require(getHunger() < 80, "im too hungry to play");
require(getSleepiness() < 80, "im too sleepy to play");
require(getUncleanliness() < 80, "im feeling too gross to play");
// require(getBoredom() > 0, “i dont wanna play”);

lastPlayBlock = block.number;

boredom = 0;
hunger += 10;
sleepiness += 10;
uncleanliness += 5;

addLove(msg.sender, 1);
}

function sleep() public {
require(getAlive(), “no longer with us”);
require(getUncleanliness() < 80, "im feeling too gross to sleep");
require(getSleepiness() > 0, “im not feeling sleepy”);

lastSleepBlock = block.number;

sleepiness = 0;
uncleanliness += 5;

addLove(msg.sender, 1);
}

function getStatus() public view returns (string memory) {
uint256 bridgeNeeded = 0;

string[4] memory goodStatus = [
            “gm”,
            “im feeling great”,
            “all good”,
            “i love u”
        ];

string memory status = goodStatus[block.number % 4];

uint256 _hunger = getHunger();
uint256 _uncleanliness = getUncleanliness();
uint256 _boredom = getBoredom();
uint256 _sleepiness = getSleepiness();

if (getAlive() == false) {
return “no longer with us”;
}

if (_hunger > 50 && _hunger > mostNeeded) {
mostNeeded = _hunger;
status = “im hungry”;
}

if (_uncleanliness > 50 && _uncleanliness > mostNeeded) {
mostNeeded = _uncleanliness;
status = “i need a bath”;
}

if (_boredom > 50 && _boredom > mostNeeded) {
mostNeeded = _boredom;
status = “im bored”;
}

if (_sleepiness > 50 && _sleepiness > mostNeeded) {
mostNeeded = _sleepiness;
status = “im sleepy”;
}

return status;
}

function getAlive() public view returns (bool) {
return getHunger() < 101 && getUncleanliness() < 101 &&
getBoredom () <101 && getSleepiness () <101;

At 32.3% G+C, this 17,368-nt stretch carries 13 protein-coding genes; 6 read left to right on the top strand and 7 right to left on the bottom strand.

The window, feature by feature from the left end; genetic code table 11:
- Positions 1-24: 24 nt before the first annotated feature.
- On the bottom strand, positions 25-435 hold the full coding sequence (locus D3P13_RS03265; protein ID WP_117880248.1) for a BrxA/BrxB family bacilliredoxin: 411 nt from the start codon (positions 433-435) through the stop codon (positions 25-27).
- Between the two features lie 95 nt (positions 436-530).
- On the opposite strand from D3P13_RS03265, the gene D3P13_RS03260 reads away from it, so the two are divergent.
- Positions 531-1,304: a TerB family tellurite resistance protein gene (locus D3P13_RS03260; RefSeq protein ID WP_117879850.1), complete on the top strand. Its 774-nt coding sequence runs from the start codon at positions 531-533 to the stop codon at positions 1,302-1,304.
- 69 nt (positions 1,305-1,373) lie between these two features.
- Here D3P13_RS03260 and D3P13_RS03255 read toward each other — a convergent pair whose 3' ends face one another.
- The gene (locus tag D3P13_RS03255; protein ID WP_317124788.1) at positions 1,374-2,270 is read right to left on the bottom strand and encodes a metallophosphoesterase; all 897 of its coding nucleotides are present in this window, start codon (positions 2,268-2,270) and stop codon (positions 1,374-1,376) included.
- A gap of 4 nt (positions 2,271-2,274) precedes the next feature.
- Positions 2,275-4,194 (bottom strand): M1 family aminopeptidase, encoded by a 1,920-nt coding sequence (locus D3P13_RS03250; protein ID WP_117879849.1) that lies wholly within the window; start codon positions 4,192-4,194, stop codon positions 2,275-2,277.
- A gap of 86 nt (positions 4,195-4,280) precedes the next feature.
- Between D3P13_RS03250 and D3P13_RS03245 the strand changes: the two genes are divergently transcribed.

}

function getHunger() public view returns (uint256) {
return hunger + ((block.number – lastFeedBlock) / 50);
}

function getUncleanliness() public view returns (uint256) {
return uncleanliness + ((block.number – lastCleanBlock) / 50);
}

function getBoredom() public view returns (uint256) {
return boredom + ((block.number – lastPlayBlock) / 50);
}

function getSleepiness() public view returns (uint256) {
return sleepiness + ((block.number – lastSleepBlock) / 50);
}

Is there room for non-profit projects on Ethereo?

The question is whether a collectively shared blockchain virtual creature, which brings nothing but the expense and micro-dose of virtual affection, can survive in the long run. And does such a project make any practical sense at all?

The answer is simple: if users are willing to let their ethereal wallets run wild for a little virtual satisfaction of a non-existent creature, then obviously yes. If nothing else, Hofmann, as in the case of Loot, is pushing the boundaries in a direction that others have not yet thought of. The project already inspires the first followers on other smart contract platforms, the author himself published a WagmiPet contract on the Polygon blockchain.

Moreover, Wagmigotchi itself is not the first attempt at blockchain tamagotchi. In March 2021, the Pixelcraft DeFi game studio released the game Aavegotchi, which allows players to take care of (rename, feed, stroke or retrofit) virtual ghosts “Aavegotchi”.

However, they are conceived as classic NFT tokens, and the meaning is therefore primarily collecting. In this, the game is no different from the army of other NFT games. Hofmann’s approach is definitely more original and, with its absence of emphasis on the effort to make money on his experiments, also more sympathetic.

The question therefore remains whether Hofmann is a pioneer in discovering new hitherto unsuspected territories or, on the contrary, someone who shows us the blind paths to development.

Comments

Leave a Reply

Your email address will not be published. Required fields are marked *

This site uses Akismet to reduce spam. Learn how your comment data is processed.